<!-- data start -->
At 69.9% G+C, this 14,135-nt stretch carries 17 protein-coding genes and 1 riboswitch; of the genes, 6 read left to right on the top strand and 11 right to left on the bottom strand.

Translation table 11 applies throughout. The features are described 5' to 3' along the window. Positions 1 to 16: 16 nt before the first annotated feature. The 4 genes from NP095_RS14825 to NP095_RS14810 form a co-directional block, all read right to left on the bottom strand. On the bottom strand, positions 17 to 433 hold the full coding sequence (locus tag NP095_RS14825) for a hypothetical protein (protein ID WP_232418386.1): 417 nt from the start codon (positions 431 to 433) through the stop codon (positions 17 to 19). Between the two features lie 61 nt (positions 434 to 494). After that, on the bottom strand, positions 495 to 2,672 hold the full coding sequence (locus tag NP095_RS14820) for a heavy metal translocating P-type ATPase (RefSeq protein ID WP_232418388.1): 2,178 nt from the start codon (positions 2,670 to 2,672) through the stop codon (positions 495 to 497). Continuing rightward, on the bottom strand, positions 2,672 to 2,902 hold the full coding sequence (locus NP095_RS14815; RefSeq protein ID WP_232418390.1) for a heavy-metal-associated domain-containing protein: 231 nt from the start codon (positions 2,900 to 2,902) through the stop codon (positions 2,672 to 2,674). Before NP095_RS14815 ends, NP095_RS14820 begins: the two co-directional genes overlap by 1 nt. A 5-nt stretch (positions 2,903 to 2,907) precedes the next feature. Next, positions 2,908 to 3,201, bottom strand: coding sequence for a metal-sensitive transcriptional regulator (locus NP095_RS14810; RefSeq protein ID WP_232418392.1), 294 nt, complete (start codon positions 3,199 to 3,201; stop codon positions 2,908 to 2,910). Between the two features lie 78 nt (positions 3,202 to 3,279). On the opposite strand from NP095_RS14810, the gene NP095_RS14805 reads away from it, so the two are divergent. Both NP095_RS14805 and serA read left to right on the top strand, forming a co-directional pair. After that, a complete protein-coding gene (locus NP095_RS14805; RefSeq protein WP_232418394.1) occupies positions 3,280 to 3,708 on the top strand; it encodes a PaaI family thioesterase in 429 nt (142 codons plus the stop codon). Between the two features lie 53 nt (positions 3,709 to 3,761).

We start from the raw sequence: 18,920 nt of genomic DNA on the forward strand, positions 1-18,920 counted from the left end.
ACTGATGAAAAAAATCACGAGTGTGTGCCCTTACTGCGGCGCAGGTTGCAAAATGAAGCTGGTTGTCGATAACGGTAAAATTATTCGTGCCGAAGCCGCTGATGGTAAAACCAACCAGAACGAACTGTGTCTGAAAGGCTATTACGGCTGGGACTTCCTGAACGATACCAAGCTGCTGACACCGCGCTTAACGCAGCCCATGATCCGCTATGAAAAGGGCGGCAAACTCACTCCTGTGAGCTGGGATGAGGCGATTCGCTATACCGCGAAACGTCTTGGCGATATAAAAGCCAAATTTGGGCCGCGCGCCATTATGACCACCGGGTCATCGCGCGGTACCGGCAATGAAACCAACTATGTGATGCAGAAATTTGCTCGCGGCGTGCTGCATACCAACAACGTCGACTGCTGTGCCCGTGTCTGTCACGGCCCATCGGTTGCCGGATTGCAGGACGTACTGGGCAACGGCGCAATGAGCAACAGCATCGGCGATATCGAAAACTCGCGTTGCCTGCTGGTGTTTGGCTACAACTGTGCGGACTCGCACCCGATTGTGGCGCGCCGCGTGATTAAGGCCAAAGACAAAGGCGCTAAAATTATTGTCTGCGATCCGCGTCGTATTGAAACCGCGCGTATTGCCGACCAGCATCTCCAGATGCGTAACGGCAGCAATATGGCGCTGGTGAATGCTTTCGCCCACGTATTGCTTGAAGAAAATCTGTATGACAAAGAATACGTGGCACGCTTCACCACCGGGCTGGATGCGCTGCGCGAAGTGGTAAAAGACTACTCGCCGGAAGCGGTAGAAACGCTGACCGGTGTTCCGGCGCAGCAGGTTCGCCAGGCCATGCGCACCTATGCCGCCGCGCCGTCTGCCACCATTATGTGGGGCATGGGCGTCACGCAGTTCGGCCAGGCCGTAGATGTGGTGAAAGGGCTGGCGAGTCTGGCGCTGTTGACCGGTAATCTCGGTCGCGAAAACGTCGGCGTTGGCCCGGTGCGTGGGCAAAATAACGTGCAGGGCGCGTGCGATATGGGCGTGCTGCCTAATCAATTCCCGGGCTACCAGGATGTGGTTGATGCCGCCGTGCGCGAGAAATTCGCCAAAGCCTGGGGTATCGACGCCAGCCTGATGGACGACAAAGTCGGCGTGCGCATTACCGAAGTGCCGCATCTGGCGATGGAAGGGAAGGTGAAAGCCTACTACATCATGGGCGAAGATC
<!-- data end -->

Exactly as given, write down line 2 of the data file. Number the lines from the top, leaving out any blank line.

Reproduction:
Translation table 11 applies throughout. The features are described 5' to 3' along the window. Positions 1 to 16: 16 nt before the first annotated feature. The 4 genes from NP095_RS14825 to NP095_RS14810 form a co-directional block, all read right to left on the bottom strand. On the bottom strand, positions 17 to 433 hold the full coding sequence (locus tag NP095_RS14825) for a hypothetical protein (protein ID WP_232418386.1): 417 nt from the start codon (positions 431 to 433) through the stop codon (positions 17 to 19). Between the two features lie 61 nt (positions 434 to 494). After that, on the bottom strand, positions 495 to 2,672 hold the full coding sequence (locus tag NP095_RS14820) for a heavy metal translocating P-type ATPase (RefSeq protein ID WP_232418388.1): 2,178 nt from the start codon (positions 2,670 to 2,672) through the stop codon (positions 495 to 497). Continuing rightward, on the bottom strand, positions 2,672 to 2,902 hold the full coding sequence (locus NP095_RS14815; RefSeq protein ID WP_232418390.1) for a heavy-metal-associated domain-containing protein: 231 nt from the start codon (positions 2,900 to 2,902) through the stop codon (positions 2,672 to 2,674). Before NP095_RS14815 ends, NP095_RS14820 begins: the two co-directional genes overlap by 1 nt. A 5-nt stretch (positions 2,903 to 2,907) precedes the next feature. Next, positions 2,908 to 3,201, bottom strand: coding sequence for a metal-sensitive transcriptional regulator (locus NP095_RS14810; RefSeq protein ID WP_232418392.1), 294 nt, complete (start codon positions 3,199 to 3,201; stop codon positions 2,908 to 2,910). Between the two features lie 78 nt (positions 3,202 to 3,279). On the opposite strand from NP095_RS14810, the gene NP095_RS14805 reads away from it, so the two are divergent. Both NP095_RS14805 and serA read left to right on the top strand, forming a co-directional pair. After that, a complete protein-coding gene (locus NP095_RS14805; RefSeq protein WP_232418394.1) occupies positions 3,280 to 3,708 on the top strand; it encodes a PaaI family thioesterase in 429 nt (142 codons plus the stop codon). Between the two features lie 53 nt (positions 3,709 to 3,761).